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Biodiversity & Environment

Pollinator Week

  • 26 Jun 2020
  • 4 min read

Why in News

Pollinator Week is celebrated from 22nd June to 28th June every year.

  • It was initiated by the non-profit Pollinator Partnership and the USA’ Senate in 2007.

Key Points

  • According to the Food and Agriculture Organization (FAO), bees being the dominant pollinators, have around 25,000-30,000 species.
  • More than 180,000 plant species, including 1,200 crop varieties, across the world, depend on pollinators to reproduce.
  • Declining Numbers:
    • Around 40% of invertebrate pollinator species, particularly bees and butterflies, face extinction across the world.
    • In India, wild honeybees of the genus Apis, including the Asian bee and the little bee, have declined steadily for the past 30 years.
    • Around 16.5% of vertebrate pollinators are threatened with extinction.
      • Of these, 45 species of bats, 36 species of non-flying mammals, 26 species of hummingbirds, seven species of sunbirds and 70 species of passerine birds face extinction.
  • Reasons for the Decline: Most of them are the result of an increase in human activities:


  • When a pollen grain moves from the anther (male part) of a flower to the stigma (female part), pollination happens and it is the first step in a process that produces seeds, fruits, and the next generation of plants.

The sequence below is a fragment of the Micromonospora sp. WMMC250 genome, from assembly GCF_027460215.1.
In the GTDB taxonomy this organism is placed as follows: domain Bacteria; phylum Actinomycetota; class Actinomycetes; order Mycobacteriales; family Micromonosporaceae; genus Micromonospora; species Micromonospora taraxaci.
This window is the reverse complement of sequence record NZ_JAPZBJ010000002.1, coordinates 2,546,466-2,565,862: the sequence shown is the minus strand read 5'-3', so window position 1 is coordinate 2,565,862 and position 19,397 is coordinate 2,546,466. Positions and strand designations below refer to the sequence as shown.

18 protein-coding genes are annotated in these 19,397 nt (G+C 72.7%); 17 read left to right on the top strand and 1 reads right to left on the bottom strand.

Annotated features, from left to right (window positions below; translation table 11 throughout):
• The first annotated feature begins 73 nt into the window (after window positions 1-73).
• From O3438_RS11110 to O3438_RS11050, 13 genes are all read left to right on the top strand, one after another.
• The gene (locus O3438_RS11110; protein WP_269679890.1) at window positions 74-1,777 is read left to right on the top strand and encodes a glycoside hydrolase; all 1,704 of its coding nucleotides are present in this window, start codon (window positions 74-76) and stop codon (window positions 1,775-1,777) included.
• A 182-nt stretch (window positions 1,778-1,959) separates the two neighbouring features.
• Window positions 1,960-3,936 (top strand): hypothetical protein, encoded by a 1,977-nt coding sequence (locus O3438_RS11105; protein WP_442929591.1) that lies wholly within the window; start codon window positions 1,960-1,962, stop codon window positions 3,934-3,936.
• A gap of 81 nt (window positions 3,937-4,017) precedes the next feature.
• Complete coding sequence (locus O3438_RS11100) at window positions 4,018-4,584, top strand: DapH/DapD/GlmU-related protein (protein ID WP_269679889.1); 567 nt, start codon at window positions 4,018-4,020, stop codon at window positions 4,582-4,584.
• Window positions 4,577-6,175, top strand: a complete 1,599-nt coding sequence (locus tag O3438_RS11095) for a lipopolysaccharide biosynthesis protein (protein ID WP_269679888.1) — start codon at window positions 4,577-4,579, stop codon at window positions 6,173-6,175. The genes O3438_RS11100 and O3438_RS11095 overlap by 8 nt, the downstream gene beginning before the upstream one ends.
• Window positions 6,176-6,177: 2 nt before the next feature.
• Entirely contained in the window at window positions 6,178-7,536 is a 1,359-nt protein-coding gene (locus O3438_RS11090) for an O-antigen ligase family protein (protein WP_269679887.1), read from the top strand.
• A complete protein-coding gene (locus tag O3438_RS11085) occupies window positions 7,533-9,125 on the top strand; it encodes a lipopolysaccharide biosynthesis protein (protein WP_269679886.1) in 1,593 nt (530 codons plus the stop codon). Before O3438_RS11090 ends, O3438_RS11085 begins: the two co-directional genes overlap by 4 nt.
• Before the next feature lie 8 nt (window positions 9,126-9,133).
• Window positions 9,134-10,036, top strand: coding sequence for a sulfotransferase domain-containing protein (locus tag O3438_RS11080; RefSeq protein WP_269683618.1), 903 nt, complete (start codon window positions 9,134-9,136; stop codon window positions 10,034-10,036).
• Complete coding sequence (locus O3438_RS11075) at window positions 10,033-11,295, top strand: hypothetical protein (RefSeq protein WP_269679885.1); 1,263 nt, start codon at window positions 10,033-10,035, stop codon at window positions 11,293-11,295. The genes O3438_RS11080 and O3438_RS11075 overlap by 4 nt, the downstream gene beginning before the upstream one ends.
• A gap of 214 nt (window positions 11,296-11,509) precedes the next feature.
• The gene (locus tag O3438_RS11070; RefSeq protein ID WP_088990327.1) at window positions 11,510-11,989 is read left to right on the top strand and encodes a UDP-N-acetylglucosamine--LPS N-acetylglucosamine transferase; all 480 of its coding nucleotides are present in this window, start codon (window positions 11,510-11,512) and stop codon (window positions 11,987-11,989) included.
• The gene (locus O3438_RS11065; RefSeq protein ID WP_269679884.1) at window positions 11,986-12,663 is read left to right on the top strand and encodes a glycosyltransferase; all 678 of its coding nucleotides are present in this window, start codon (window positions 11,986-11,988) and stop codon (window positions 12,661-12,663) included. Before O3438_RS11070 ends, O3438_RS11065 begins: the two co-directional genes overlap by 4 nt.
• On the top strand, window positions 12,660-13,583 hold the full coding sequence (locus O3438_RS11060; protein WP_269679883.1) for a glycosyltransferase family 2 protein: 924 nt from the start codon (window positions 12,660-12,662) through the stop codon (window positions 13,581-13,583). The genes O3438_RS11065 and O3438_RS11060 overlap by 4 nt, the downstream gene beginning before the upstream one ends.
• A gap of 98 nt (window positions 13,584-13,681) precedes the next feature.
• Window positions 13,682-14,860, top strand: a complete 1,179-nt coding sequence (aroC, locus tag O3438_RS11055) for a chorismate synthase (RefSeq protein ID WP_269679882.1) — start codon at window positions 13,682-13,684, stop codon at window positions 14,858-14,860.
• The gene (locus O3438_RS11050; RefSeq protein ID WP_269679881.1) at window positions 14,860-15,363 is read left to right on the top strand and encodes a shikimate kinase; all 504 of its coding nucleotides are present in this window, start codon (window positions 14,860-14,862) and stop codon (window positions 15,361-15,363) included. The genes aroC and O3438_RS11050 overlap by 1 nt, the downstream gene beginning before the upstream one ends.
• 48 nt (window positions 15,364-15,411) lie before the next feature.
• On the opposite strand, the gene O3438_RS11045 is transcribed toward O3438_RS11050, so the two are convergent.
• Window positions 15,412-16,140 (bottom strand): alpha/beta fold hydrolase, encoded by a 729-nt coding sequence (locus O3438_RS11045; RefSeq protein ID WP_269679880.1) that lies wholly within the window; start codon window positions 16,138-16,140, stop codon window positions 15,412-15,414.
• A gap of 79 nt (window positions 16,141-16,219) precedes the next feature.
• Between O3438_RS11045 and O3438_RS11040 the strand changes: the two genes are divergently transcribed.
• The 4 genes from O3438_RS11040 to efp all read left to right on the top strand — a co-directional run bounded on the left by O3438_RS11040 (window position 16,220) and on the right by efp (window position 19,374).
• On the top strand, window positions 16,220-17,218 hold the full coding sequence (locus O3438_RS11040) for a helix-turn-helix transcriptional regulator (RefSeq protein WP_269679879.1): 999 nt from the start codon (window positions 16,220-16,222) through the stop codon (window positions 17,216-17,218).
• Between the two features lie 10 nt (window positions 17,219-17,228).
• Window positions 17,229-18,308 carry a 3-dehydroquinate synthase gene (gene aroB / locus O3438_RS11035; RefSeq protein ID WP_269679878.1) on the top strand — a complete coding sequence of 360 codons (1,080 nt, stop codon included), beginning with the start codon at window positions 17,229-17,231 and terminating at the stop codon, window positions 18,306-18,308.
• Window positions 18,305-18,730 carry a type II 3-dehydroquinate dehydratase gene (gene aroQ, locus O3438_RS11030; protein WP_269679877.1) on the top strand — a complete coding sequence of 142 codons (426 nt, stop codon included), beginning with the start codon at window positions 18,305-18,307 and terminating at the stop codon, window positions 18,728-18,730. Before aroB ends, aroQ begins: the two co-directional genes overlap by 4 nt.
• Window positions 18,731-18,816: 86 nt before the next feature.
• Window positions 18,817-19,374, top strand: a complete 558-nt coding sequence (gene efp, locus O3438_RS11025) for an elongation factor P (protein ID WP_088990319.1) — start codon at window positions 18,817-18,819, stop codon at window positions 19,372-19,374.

• This can happen through self-pollination, wind and water pollination or through pollinators.


  • Vectors that move pollen within the flower and from flower to flower are called pollinators.
  • They visit flowers to drink nectar or feed off of pollen and transport pollen grains as they move from spot to spot.
  • There are two categories of pollinators:
    • Invertebrate pollinators: Include bees, moths, flies, wasps, beetles and butterflies.
    • Vertebrate pollinators: Include monkeys, rodents, lemurs, tree squirrels and birds.

Way Forward

  • Pollination contributes to one-third of the world’s agricultural crop production and pollinators can increase crop yield by 24% in small diverse farms and its reduction can pose an immediate threat to mankind’s food and nutrition.
  • People should leave some areas under natural habitation, promote hedgerows, flower trees and shrub plant diversity, intercropping and try to be less dependent on toxic chemicals and pesticides.
  • Governments should take proactive steps for bee conservation, recognise apiculture (bee-keeping) as a subject for advanced research and promote it among farmer communities as an additional source of livelihood, which will be a win-win situation for both the bees and humans.

Source: DTE

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